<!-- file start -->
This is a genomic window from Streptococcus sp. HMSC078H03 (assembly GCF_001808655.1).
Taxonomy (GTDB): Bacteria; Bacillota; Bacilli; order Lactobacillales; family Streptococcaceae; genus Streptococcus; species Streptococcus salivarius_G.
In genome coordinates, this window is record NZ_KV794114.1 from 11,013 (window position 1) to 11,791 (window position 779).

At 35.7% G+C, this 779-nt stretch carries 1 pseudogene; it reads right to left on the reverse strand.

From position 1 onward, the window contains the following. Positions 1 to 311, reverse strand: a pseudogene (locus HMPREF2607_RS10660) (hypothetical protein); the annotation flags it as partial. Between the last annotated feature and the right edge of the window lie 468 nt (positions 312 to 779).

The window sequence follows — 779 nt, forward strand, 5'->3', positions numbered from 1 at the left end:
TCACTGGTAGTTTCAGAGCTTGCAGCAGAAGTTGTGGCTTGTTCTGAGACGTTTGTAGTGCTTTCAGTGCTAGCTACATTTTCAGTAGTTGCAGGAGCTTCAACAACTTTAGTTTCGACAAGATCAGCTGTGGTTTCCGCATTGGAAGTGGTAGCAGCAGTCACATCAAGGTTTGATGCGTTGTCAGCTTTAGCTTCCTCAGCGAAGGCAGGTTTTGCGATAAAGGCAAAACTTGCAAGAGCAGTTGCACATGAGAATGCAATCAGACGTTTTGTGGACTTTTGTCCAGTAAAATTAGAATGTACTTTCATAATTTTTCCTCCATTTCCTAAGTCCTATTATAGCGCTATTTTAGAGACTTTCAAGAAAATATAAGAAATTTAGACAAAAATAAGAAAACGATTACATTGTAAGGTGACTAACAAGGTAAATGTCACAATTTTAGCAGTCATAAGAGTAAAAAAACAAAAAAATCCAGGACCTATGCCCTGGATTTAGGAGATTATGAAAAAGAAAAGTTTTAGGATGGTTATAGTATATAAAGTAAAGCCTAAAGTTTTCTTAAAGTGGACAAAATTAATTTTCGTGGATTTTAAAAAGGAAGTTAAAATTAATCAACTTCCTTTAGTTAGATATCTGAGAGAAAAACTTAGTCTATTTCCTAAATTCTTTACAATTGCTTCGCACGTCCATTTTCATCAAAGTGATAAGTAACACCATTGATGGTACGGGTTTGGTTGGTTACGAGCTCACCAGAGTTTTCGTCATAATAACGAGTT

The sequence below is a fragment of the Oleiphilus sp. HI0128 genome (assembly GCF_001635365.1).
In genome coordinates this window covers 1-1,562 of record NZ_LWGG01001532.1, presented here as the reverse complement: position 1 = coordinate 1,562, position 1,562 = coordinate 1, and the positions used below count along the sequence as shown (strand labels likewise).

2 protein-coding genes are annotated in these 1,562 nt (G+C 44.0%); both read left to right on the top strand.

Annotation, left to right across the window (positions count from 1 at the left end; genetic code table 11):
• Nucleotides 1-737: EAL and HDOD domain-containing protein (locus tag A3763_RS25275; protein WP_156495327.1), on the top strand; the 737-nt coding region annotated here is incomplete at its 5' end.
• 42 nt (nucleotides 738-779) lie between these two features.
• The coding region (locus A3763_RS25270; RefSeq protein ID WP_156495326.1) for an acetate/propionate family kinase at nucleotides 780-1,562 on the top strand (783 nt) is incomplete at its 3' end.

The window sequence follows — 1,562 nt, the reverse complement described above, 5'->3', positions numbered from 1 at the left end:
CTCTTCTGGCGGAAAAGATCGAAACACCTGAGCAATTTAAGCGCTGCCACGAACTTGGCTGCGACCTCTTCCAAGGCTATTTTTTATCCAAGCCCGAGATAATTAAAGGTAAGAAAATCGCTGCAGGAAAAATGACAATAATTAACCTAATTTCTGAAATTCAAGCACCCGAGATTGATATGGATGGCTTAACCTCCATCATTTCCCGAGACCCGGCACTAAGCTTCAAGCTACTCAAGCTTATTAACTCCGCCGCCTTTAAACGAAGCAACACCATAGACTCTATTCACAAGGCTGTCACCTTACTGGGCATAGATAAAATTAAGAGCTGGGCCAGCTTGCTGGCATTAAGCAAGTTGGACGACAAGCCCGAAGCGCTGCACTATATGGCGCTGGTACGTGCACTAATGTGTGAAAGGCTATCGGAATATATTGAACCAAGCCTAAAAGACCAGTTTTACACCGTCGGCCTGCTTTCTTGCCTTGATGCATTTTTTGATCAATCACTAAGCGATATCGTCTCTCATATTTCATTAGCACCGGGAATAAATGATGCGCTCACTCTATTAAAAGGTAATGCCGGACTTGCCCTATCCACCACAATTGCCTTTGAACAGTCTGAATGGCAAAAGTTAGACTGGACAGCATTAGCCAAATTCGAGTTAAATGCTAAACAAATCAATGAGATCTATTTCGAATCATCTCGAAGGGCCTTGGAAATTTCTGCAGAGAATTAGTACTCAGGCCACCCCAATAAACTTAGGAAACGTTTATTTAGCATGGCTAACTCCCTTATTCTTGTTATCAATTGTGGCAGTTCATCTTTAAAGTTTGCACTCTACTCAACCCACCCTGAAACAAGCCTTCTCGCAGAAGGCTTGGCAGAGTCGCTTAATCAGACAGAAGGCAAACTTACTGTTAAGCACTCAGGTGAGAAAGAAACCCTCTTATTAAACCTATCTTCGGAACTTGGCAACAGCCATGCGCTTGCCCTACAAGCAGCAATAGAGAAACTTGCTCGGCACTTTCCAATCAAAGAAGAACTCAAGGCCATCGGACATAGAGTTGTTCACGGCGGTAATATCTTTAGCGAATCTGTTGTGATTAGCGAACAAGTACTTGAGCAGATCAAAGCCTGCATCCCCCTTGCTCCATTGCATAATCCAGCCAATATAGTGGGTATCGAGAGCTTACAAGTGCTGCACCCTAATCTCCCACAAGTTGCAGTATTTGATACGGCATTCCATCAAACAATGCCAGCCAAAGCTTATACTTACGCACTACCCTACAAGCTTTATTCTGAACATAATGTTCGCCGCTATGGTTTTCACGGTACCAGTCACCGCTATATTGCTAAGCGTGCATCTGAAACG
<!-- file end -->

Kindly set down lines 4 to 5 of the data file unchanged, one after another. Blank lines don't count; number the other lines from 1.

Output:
At 35.7% G+C, this 779-nt stretch carries 1 pseudogene; it reads right to left on the reverse strand.

From position 1 onward, the window contains the following. Positions 1 to 311, reverse strand: a pseudogene (locus HMPREF2607_RS10660) (hypothetical protein); the annotation flags it as partial. Between the last annotated feature and the right edge of the window lie 468 nt (positions 312 to 779).